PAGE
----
You may have heard about new regulations regarding verification of goods at Mexican customs. These recently implemented regulations may have already affected you. These regulations apply mostly to imports, but can also apply to exports. The verification process has the ability to cause major delays in the final delivery of goods. So, what’s the story?
What do I need in order to successfully pass the verification of goods process?
Mexico’s Tax Administration (SAT in Spanish) has the power to inspect any shipment in Mexico at any time. These customs controls were established recently and include proper verification and validation of all documents for authenticity and compliance, and verification of payment of any and all fees due for foreign trade transactions. Some of the documents that may be requested include:
- Commercial invoice: Contains a description of the goods and value.
- Packing List: The goods must match exactly what is stated on this list.
- Taxes on International Trade: All appropriate fees must be paid.
- Country of Origin Label: All imported or exported products must contain a marking certifying its manufacture and origin using the words “MADE IN [COUNTRY]”.
- Certificate of Origin: Certain products require this certificate, such as wines imported to Mexico.
- License to import known brands: This is another document that must be up to date and authorized in order to complete any foreign trade transactions.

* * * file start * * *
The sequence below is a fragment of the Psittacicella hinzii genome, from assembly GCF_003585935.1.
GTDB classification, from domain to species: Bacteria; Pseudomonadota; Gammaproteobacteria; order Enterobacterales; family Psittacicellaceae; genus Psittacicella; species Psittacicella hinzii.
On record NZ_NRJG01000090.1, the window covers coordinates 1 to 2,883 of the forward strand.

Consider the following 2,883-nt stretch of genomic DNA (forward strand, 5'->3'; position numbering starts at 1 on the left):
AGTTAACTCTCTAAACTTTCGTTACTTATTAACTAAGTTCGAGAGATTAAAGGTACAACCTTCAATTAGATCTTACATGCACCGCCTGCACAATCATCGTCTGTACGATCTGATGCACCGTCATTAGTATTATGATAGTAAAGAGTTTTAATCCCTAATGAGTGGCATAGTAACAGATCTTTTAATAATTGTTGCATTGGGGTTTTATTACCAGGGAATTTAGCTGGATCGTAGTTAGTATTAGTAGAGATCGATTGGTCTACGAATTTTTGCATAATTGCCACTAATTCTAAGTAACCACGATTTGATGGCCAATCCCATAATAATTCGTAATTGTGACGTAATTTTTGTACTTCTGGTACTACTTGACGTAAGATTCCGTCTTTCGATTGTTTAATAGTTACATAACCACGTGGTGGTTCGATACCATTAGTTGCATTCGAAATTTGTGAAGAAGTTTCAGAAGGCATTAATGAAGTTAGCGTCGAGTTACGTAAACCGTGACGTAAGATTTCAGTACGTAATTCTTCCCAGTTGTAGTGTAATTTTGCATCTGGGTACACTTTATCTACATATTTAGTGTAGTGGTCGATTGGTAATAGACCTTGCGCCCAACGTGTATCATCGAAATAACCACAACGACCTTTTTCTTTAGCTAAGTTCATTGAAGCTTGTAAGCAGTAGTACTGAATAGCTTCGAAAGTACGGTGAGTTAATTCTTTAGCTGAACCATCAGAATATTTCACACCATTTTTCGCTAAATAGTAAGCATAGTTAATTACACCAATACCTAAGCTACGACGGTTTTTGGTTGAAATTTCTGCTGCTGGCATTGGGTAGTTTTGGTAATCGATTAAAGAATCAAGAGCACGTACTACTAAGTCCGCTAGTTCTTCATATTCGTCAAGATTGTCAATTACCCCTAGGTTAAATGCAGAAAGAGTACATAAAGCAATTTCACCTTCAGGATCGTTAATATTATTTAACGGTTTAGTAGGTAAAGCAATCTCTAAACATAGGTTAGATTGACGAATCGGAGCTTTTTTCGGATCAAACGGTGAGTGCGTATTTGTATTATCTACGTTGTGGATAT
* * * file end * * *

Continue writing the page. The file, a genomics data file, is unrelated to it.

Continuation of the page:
- Importer’s fiscal address: This must be a real address that the Mexican Tax Administration (SAT) can locate.
- Fiscal address of the provider of the goods: There must be a valid address listed.
These last two documents have caused the most problems for many companies. Many importers have not updated their fiscal addresses correctly, and in some cases the SAT has detained cargo until the importer can present this documentation. Keep in mind that the SAT has the power to check any shipment in Mexico and to impose sanctions if it finds inconsistencies in the paperwork.
Likewise, the SAT reserves the right to check into whether the fiscal address provided is correct. This investigation can take up to ten days. If you are not careful, during these ten days your cargo may be detained, resulting in additional costs. This is why we recommend that all importers and exporters stay up to date on documentation, including fiscal addresses, in order to avoid problems when verifying goods in transport at Mexican customs.
How do I change my fiscal address with the SAT?
Changes of fiscal address must be performed by the importer or exporter themselves, and the address provided must be real and verifiable. Changes must always be made at least ten days in advance.
This process can be completed electronically or in person at the SAT offices. The SAT portal lists all of the steps necessary to change your fiscal address [Spanish link only]. The key to avoiding delays is to have all your documents in order as early as possible.